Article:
YOU ARE HERE: LAT HomeCollections


Monster Rock : Frankenstein will play its loud, punk rock music Monday night at Club Soda in Ventura.


How loud is Frankenstein? Well, pretend it's Christmas morning and the monster, still wearing his New Squids on the Block jammies, comes bounding down the castle stairs to open his presents.

The first gaily wrapped package is a long box, maybe just the right size for a new baseball bat. Excitedly, he rips off the paper only to find a torch and a Zippo lighter. He roars. You can almost hear it in the next time zone.

That's how loud Frankenstein is.

But this Frankenstein has more fans than the Boris Karloff monster. These monsters of rock 'n' roll will be busting eardrums and blowing minds Monday night upstairs at Club Soda in Ventura.

The bass is so loud, it feels like Mr. Spock's phaser going right through you. It's also quite a switch from the usual disc jockeys playing Teena Marie songs. Neither Frankenstein, nor the other band, the Vultures of Soul, are into Marie or any of her disco sidekicks.

Frankenstein is fronted by Dave Grave, who looks as if he stepped right of the Universal Studios costume department. He's got the monster's coat, the shoes and who-knows-who's weird eyes. Grave jumps about as if his shoes were hot plates cranked up to 9.

Frankenstein rocks. Hard. It's sort of a garage thrash boogie band with no Indigo Girls covers whatsoever. Jerome Porter and Mike Noritake shred on guitar; Johnny Brewton blasts on bass, and Shawn Freeman beats out the rhythm on the drums.

No T-shirts, no tapes, but plenty of funny opinions on everything, Frankenstein discussed the meaning of it all at their practice studio:

Are you guys working on a Grateful Dead set?

Grave: No way.

No "Born To Be Wild," no "Stairway to Heaven?"

Grave: Nope. Covers? Phooey. We only do two covers. "American Woman" by the Guess Who and "City of People" by the Illusions from 1966.

Why Frankenstein?

Brewton: Mary Shelley. Boris Karloff.

Grave: We're just the castoff parts of other experiments gone awry.

How did the band get together?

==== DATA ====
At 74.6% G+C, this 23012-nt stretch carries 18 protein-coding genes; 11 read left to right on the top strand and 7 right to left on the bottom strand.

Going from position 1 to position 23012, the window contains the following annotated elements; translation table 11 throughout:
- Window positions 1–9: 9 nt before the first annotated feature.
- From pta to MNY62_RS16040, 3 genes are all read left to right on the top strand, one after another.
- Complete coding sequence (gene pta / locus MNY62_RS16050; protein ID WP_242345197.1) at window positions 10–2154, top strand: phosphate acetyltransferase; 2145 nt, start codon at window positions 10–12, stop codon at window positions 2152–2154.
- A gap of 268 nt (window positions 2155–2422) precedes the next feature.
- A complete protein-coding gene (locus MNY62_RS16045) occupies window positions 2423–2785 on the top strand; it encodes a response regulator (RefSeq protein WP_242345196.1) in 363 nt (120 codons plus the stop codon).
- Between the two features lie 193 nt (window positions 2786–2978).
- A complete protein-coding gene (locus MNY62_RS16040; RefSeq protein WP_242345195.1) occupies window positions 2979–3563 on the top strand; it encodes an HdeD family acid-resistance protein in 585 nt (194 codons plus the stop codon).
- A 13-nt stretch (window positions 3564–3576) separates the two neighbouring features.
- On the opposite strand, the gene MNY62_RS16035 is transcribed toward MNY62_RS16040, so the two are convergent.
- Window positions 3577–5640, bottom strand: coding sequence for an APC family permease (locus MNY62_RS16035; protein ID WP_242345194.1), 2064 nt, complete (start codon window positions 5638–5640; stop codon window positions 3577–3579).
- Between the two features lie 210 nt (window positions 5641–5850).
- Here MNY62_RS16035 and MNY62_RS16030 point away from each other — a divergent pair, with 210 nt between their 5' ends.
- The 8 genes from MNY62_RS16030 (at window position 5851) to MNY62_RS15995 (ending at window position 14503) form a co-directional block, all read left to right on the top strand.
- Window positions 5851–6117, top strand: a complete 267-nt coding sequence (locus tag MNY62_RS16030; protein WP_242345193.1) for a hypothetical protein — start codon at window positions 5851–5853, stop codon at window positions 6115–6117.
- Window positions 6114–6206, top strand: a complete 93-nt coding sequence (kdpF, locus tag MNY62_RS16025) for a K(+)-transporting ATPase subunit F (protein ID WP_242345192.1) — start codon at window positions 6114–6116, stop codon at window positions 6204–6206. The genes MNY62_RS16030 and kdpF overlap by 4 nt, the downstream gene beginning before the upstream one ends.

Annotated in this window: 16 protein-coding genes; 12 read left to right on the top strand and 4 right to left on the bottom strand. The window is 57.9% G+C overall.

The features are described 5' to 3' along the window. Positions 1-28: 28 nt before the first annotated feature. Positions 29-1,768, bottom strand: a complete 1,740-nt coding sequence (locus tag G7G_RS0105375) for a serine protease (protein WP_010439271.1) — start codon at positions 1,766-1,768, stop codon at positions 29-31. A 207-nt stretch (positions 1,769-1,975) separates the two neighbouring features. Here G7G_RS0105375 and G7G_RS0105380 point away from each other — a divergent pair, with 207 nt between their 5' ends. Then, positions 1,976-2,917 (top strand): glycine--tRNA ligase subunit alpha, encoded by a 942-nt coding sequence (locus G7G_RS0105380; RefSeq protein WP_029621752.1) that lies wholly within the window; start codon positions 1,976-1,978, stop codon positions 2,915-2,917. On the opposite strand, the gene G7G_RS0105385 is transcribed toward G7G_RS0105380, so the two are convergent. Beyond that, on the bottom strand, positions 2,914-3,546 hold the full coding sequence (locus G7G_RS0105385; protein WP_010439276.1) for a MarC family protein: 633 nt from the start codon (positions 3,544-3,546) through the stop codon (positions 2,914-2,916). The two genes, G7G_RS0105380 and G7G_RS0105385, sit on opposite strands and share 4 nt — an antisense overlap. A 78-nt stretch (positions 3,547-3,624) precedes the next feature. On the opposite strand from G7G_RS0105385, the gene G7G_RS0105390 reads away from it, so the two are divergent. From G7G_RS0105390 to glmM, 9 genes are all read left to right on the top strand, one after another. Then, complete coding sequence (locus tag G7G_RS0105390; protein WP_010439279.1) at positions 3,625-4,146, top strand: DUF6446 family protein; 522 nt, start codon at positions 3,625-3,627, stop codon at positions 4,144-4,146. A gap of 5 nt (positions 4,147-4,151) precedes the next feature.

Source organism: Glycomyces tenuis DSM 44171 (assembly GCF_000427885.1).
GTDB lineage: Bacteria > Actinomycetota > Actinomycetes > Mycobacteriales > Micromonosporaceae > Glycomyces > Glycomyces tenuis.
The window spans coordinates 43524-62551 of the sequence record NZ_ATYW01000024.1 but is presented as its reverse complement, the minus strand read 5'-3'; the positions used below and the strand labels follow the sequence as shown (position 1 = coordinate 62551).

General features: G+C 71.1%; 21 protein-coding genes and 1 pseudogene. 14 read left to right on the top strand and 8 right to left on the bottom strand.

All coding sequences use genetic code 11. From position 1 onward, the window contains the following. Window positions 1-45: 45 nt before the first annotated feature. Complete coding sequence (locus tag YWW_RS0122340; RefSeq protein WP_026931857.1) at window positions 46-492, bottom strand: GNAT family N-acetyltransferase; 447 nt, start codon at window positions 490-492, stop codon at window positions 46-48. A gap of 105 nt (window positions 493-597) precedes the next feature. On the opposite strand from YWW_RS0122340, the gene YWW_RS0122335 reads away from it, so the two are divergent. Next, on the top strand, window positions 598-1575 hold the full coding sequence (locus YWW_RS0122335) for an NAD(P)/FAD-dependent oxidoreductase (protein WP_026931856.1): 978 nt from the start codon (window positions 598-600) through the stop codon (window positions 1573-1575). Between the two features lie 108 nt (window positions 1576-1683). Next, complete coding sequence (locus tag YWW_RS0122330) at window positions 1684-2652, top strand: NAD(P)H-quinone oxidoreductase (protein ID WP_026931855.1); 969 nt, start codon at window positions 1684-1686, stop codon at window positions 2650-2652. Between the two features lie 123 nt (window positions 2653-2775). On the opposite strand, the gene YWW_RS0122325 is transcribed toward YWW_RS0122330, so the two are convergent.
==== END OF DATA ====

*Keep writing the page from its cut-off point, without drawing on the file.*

Grave: We were all in other bands like the Screamin' Things, and everybody had different names like Jesus Chrysler, Otto Lube, Mojo Bone and like that. Jerome, we found from an Art Garfunkel look-alike contest. Shawn, we just sort of found. We've been together for about a year or so.

Describe the local music scene.

Brewton: It's diverse, if nothing else. It's getting better.

Grave: We want to get a gig at Mog's so all of our underage fans can come and see us. People are trading bootleg tapes of our shows or collecting our flyers even though they're too young to get in. But at Charlie's, the people just stare.

Who goes to your shows?

Brewton: The terminally deranged.

Grave: People we pay off.

Brewton: A lot of different people come to see us: college types, artsy weird people, die-hard punks.

Why go see Frankenstein?

Grave: Because we're the greatest rock 'n' roll band in Ventura County since, since . . .

Brewton: Since diphtheria?

Grave: No, since us. Anyway, we'll bludgeon them if they don't come.

Who are some of your musical influences?

Grave: Everybody says Iggy . . .

Brewton: Love, Captain Beefheart, the Saints, MC5, the Flamin' Groovies.

What's the best and worst things about being monsters of rock 'n' roll?

Grave: The best thing is this is a good excuse not to hold down a regular job other than this: the Mutoid Liberation Front.

Brewton: We don't make enough money or get enough girls.

Grave: Also, we can't play in Hollywood because we're not spooky enough or not glam enough.

What would your dream gig be?

Grave: Maybe it would be to have someone with a lot of money open for us, and we get all the money--like Michael Jackson or Bruce Springsteen.

And your nightmare gig?

Brewton: Poison or any band from Hollywood.

There's a picture of Tina Turner on the wall of the studio coming in here. Will she be here today?

Grave: She's late again.

Describe Frankenstein music.

Grave: . . . a deadly hush falls over the room.

What's the most misunderstood thing about Frankenstein?

Brewton: People don't understand that we're what original punk rock was all about. It's not about shaving your head and knocking people unconscious. Girls don't like you with purple or green hair, anyway.

What's next for Frankenstein?

Grave: CDs, albums, tapes.

Los Angeles Times Articles